II. August 28, 2013 Judgment

¶10. Therefore, our review is limited to the chancery court's disposition of Ford's Rule 60(b) motion in its August 28, 2013 order. Under Rule 60(b), a party may be relieved from a final judgment for " any other reason justifying relief from the judgment." M.R.C.P. 60(b)(6). Relief under Rule 60(b)(6) should be reserved for " extraordinary and compelling circumstances." Briney v. U.S. Fid. & Guar. Co., 714 So.2d 962, 966 (¶ 12) (Miss. 1998). In this instance, the chancery court did grant Ford relief, decreasing Ford's monthly child-support obligation from $400 to $288 (beginning September 2013). The court also deducted $1,400 from the ordered retroactive child support of $11,600.

¶11. On appeal, Ford contends that the chancery court's order constituted manifest error because it was based on Crawford's testimony, not Ford's actual income, and deviated from the statutory guidelines. Although it does not challenge the chancery court's ruling, the MDHS argues that Ford's " testimony as to his current and past income was very inconclusive and unsubstantiated." The MDHS further notes that Ford failed to provide evidence that he suffered an involuntary reduction in income; therefore, the chancery court was not obligated to reduce the child support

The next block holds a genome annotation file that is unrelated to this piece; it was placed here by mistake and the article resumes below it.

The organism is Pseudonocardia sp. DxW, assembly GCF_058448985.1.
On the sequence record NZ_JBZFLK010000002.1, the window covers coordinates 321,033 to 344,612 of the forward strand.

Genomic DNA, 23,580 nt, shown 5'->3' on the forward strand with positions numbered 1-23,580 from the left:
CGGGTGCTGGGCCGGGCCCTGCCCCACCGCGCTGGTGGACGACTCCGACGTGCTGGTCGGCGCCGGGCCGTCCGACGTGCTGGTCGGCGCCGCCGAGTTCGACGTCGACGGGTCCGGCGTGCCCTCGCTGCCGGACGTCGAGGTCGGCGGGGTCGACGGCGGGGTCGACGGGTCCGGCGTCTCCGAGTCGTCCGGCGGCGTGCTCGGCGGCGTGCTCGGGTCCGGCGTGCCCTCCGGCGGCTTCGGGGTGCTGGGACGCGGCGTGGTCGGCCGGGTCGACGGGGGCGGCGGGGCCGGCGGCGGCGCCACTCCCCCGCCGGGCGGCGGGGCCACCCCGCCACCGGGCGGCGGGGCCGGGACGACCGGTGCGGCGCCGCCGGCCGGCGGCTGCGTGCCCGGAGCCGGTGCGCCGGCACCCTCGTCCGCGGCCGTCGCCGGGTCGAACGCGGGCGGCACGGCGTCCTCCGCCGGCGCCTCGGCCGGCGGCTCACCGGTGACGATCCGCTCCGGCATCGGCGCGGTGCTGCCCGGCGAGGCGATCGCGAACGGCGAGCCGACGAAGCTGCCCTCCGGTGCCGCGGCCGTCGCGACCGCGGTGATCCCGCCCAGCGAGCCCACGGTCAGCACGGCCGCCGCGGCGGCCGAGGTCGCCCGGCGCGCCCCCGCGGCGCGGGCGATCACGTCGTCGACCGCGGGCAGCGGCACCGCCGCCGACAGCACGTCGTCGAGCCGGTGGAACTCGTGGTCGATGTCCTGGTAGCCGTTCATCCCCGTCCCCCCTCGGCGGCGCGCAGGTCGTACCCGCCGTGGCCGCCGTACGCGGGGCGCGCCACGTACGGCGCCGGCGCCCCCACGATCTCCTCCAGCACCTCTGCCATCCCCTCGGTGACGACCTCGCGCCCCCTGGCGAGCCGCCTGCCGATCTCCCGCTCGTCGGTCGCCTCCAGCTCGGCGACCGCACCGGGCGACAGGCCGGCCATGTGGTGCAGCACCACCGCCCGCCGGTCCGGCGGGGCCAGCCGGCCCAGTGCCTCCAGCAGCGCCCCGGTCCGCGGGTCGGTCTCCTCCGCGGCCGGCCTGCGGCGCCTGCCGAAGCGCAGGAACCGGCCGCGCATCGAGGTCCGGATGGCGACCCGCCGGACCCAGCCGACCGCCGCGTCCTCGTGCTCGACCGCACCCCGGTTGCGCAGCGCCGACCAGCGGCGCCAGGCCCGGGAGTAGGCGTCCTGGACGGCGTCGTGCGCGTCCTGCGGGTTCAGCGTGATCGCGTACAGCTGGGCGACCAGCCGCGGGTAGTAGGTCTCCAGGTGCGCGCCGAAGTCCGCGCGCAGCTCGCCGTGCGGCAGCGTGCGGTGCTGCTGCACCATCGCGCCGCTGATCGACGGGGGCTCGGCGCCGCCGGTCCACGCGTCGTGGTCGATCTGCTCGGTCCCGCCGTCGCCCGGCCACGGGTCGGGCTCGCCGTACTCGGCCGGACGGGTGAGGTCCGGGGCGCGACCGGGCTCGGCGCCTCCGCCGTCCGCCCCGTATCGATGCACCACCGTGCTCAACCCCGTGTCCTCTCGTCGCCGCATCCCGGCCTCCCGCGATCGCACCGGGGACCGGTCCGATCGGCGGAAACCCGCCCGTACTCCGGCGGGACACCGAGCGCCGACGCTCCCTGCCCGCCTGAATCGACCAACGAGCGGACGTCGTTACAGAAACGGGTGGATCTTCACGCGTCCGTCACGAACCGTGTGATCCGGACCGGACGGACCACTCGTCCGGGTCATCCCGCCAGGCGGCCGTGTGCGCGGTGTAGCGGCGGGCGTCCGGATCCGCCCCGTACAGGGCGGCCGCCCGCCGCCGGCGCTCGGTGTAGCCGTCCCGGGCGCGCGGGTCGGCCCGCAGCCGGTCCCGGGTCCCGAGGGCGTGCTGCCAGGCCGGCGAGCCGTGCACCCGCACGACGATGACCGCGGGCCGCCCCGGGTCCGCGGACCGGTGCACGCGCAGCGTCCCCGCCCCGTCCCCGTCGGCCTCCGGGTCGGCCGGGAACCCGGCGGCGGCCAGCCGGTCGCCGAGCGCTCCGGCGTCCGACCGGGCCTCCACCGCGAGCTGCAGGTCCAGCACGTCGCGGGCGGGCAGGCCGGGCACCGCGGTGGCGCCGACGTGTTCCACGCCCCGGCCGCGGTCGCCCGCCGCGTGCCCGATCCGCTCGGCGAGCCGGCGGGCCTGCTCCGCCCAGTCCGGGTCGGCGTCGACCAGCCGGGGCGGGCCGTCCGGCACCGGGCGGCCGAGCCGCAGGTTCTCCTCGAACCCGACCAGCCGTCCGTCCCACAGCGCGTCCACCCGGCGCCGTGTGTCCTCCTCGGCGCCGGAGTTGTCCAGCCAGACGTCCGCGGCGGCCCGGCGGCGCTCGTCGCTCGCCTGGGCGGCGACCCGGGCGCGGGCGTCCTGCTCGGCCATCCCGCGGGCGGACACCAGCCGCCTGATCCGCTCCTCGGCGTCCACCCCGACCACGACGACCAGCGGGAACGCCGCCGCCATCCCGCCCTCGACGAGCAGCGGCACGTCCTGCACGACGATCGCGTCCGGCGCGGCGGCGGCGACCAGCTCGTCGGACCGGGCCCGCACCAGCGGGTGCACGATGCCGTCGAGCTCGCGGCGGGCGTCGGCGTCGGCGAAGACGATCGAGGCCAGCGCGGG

Page 1245

based on the evidence, or lack thereof, provided by Ford.

¶12. " In cases involving child support, we afford the chancellor considerable discretion, and his findings will not be reversed unless he was manifestly in error or abused his discretion." Reid v. Reid, 998 So.2d 1032, 1036 (¶ 7) (Miss.Ct.App. 2008) (quoting Southerland v. Southerland, 875 So.2d 204, 208 (¶ 12) (Miss. 2004)). A modification of child support may be granted " if the complaining party proves that a substantial and material change in circumstances has arisen subsequent to the original decree and that said change was neither foreseeable at the time of the original decree nor caused by the willful or bad faith actions of the complaining party." Dill v. Dill, 908 So.2d 198, 201 (¶ 10) (Miss.Ct.App. 2005) (citing Magee v. Magee, 755 So.2d 1057, 1059-60 (¶ 9) (Miss. 2000)). However, " if an obligor, acting in bad faith, voluntarily worsens his financial position so that he cannot meet his obligations, he cannot obtain a modification of support." Lahmann v. Hallmon, 722 So.2d 614, 622 (¶ 29) (Miss. 1998) (quoting Parker v. Parker, 645 So.2d 1327, 1331 (Miss. 1994)).